Tuesday, 10 January 2012

what i've been reading online in the last week

since i'm still on holiday this week, i've had time to read various bits and pieces around the internet, and i'm going to share the links. because i've read so much stuff and forgotten who referred me to it, i'm going to leave out the attributions - apologies for that.

- there's this piece in the new york times in which a former inmate of guantanamo bay writes about his experiences, or at least some of them. his actual experiences of how he was treated while incarcerated aren't included.

- i liked this list of human rights issues related to business and commerce. that first one is just so relevant to what's happening with ports of auckland just now, but also relevant to many low-payinbg jobs such as cleaners and bus drivers.

- speaking of the ports of auckland dispute, here is the fact sheet prepared by the unions (pdf) and a couple of really good posts at the standard.

- i found this a useful primer on new detention laws passed in america. one point of view i struggle with in the comments is that such laws are ok to apply to foreigners but an outrage when applied to american citizens. seems to be a real disconnect in that way of thinking and perhaps those people need to have a read of the first post i've linked to.

- excellent post by keith ng about astroturfing by the tobacco industry. if you have a few spare dollars, i strongly recommend you send a little of it his way. this is the kind of reporting that is crucially important and that we're not seeing enough of in mainstream media.

- i came across this post a couple of days after i'd watched the original video of things white girls say to black girls at womanist musings. the video itself i didn't find particularly wonderful though i truly understand the frustration behind it - especially because i could easily do one of my own with "aren't you hot wearing all those clothes", "did you have an arranged marriage", "i thought your husband forced you to wear that scarf" and many, many more. but the actual post i've linked made some really good points around institutional racism, power and privilege.

- i found this a rather sad story about a native american woman being cast out of her tribe for not having the correct lineage. there are issues around who has the power and the inability to challenge that power, issues of self-determination, a need for the tribe to protect it's resources by not allowing "outsiders" to be taking shares, and also very sad for me that the wealth of the tribe is coming from operation of casinos which are in themselves exploitative. no easy answers here.

- i remember writing a brief paragraph about stieg larsson's "girl with a dragon tattoo" after i'd read it, because it just didn't seem to me to be quite the feminist novel it's portrayed as being. this post really nails the issues i had with it - having previously read one dean koontz and one richard north patterson (i know the linked post mentions james patterson) novel some years before i read larsson's book, my mind had immediately connected the similarity in styles and the misgivings i'd had with those earlier authors. i've never felt the desire to read anything by them again.

- i'm not going to watch the tintin movie because of my desire to never contribute further to the financial success of peter jackson. this post gives another reason for not watching it.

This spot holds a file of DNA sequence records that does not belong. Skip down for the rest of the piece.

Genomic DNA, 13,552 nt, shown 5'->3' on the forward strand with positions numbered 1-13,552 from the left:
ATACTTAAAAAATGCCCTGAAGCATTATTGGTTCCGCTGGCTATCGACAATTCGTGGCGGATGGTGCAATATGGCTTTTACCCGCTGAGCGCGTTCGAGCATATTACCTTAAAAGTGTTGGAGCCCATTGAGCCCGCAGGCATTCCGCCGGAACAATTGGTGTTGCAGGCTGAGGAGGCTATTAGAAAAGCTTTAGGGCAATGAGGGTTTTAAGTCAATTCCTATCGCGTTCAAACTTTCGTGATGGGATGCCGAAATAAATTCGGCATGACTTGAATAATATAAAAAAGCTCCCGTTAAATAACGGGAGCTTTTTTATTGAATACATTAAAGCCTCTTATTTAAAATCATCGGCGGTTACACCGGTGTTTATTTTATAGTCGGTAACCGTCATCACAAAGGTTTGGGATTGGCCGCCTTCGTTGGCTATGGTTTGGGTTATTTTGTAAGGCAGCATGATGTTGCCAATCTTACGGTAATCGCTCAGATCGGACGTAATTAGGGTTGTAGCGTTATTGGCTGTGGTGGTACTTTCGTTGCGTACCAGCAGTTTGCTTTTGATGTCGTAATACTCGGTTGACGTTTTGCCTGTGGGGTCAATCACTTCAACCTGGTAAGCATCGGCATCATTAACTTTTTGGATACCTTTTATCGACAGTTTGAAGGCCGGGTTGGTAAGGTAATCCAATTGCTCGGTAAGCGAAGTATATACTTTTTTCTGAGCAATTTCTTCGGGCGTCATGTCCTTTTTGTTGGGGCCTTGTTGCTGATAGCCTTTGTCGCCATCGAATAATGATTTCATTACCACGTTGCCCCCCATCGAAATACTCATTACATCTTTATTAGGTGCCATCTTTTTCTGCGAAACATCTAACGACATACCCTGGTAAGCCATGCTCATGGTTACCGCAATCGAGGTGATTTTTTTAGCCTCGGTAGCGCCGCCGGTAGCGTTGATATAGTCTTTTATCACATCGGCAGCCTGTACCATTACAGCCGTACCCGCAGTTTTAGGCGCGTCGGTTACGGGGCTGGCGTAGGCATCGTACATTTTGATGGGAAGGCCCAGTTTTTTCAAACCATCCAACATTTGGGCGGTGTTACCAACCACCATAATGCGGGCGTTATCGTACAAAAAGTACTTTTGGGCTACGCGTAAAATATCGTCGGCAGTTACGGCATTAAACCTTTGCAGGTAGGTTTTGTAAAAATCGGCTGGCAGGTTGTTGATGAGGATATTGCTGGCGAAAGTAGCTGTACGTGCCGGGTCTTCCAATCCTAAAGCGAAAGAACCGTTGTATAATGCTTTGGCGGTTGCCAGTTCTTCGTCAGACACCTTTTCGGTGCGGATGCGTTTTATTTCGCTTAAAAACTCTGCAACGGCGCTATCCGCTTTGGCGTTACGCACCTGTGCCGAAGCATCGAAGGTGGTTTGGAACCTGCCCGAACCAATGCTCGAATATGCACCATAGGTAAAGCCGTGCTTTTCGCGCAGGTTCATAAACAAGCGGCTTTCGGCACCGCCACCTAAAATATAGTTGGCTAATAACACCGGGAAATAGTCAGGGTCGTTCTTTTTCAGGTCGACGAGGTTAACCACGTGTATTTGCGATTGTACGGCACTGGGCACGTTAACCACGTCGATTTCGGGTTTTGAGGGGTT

- there's this post about african musicians responding to mr geldof's question of whether they know it's christmas time. i thought the question posed by mr geldof wasn't about their actual level of knowledge about christmas, but more around the fact that many of the severely impoverished didn't have the money for a special meal or presents. even so, i thought it was a bit insensitive because of the fact that many africans aren't even christian so are unlikely to celebrate it. though the song was about capturing attention in western nations, it would have been wise to try to capture the essence of the people you're singing about.

and finally, i've written a couple of posts at the hand mirror aside from the one cross-posted yesterday. there's one today about domestic violence in relation to immigration status, and another a few days ago regarding the loss of another free-to-air channel in nz.


Silent Strider said...

That's a little unfair to Herge

"Tintin in the Congo" was indeed racist and imperialist, but Herge later disdained the views he'd held as a very young man(he was only 20 when he wrote it) and later wrote books that were quite progressive about race issues (Tintin in Tibet, for instance)

Herge effectively disowned Tintin in the Congo and actively prevented it from being reprinted when he was alive (It was only reprinted after his death)

So to claim racism runs through his entire work and must therefore necessarily infect the current film is a major misrepresentation. It's more accurate to say that Herge was briefly a racist but later moved on. And given that the current film is based off a book that had no racist content, I really think using a picture from an entirely different book is quite misleading.

stargazer said...

well i won't argue with you about mr herge because i don't really know anything about him and was never a fan of tintin anyway. for myself, i won't be watching the movie because of peter jackson, rather than mr herge. and also because there don't appear to be any strong female characters in the film (from what little i've read about it).

i'm not sorry to have linked to the post in question though, because i'd never heard that there were issues of racism with tintin (even if it was only in the earlier books) and i think it's important for that fact to be widely known. thanx for your input though.

Mercy Seat said...

"well i won't argue with you about mr herge because i don't really know anything about him"

Just that he was racist, apparently.